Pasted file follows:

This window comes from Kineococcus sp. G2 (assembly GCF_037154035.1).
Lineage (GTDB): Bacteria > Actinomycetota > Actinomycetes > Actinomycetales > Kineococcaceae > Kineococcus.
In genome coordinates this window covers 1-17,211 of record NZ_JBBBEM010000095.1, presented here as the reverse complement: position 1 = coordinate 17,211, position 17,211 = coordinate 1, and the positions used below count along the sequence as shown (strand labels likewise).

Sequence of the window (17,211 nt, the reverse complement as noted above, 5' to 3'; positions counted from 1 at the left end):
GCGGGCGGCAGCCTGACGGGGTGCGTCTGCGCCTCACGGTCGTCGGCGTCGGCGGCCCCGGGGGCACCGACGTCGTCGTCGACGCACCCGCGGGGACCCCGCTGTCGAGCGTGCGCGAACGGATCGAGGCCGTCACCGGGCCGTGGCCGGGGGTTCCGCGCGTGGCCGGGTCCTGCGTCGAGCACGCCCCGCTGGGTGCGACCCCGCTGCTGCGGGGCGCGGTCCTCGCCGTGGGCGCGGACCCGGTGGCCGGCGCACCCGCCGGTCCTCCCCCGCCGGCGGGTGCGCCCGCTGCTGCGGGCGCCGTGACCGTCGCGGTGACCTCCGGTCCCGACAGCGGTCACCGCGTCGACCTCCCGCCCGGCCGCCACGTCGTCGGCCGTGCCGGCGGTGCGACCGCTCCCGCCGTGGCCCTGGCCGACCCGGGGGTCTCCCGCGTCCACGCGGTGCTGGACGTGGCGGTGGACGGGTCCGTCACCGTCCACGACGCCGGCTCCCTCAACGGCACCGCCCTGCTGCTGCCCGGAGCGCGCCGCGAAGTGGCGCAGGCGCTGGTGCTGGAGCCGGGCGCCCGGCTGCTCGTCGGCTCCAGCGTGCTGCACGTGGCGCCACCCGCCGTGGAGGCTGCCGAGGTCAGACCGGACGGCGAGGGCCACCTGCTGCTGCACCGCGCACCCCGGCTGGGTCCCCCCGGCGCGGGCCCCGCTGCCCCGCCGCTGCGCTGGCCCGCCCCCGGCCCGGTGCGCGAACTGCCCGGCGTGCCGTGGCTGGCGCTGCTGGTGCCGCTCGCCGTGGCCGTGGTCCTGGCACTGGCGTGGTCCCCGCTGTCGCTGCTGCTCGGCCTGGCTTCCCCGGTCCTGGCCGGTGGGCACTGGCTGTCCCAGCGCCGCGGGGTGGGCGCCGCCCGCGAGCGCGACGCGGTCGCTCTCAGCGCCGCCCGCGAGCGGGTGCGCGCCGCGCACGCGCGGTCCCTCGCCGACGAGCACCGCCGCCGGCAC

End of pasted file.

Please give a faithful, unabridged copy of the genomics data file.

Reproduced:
This window comes from Kineococcus sp. G2 (assembly GCF_037154035.1).
Lineage (GTDB): Bacteria > Actinomycetota > Actinomycetes > Actinomycetales > Kineococcaceae > Kineococcus.
In genome coordinates this window covers 1-17,211 of record NZ_JBBBEM010000095.1, presented here as the reverse complement: position 1 = coordinate 17,211, position 17,211 = coordinate 1, and the positions used below count along the sequence as shown (strand labels likewise).

Sequence of the window (17,211 nt, the reverse complement as noted above, 5' to 3'; positions counted from 1 at the left end):
GCGGGCGGCAGCCTGACGGGGTGCGTCTGCGCCTCACGGTCGTCGGCGTCGGCGGCCCCGGGGGCACCGACGTCGTCGTCGACGCACCCGCGGGGACCCCGCTGTCGAGCGTGCGCGAACGGATCGAGGCCGTCACCGGGCCGTGGCCGGGGGTTCCGCGCGTGGCCGGGTCCTGCGTCGAGCACGCCCCGCTGGGTGCGACCCCGCTGCTGCGGGGCGCGGTCCTCGCCGTGGGCGCGGACCCGGTGGCCGGCGCACCCGCCGGTCCTCCCCCGCCGGCGGGTGCGCCCGCTGCTGCGGGCGCCGTGACCGTCGCGGTGACCTCCGGTCCCGACAGCGGTCACCGCGTCGACCTCCCGCCCGGCCGCCACGTCGTCGGCCGTGCCGGCGGTGCGACCGCTCCCGCCGTGGCCCTGGCCGACCCGGGGGTCTCCCGCGTCCACGCGGTGCTGGACGTGGCGGTGGACGGGTCCGTCACCGTCCACGACGCCGGCTCCCTCAACGGCACCGCCCTGCTGCTGCCCGGAGCGCGCCGCGAAGTGGCGCAGGCGCTGGTGCTGGAGCCGGGCGCCCGGCTGCTCGTCGGCTCCAGCGTGCTGCACGTGGCGCCACCCGCCGTGGAGGCTGCCGAGGTCAGACCGGACGGCGAGGGCCACCTGCTGCTGCACCGCGCACCCCGGCTGGGTCCCCCCGGCGCGGGCCCCGCTGCCCCGCCGCTGCGCTGGCCCGCCCCCGGCCCGGTGCGCGAACTGCCCGGCGTGCCGTGGCTGGCGCTGCTGGTGCCGCTCGCCGTGGCCGTGGTCCTGGCACTGGCGTGGTCCCCGCTGTCGCTGCTGCTCGGCCTGGCTTCCCCGGTCCTGGCCGGTGGGCACTGGCTGTCCCAGCGCCGCGGGGTGGGCGCCGCCCGCGAGCGCGACGCGGTCGCTCTCAGCGCCGCCCGCGAGCGGGTGCGCGCCGCGCACGCGCGGTCCCTCGCCGACGAGCACCGCCGCCGGCAC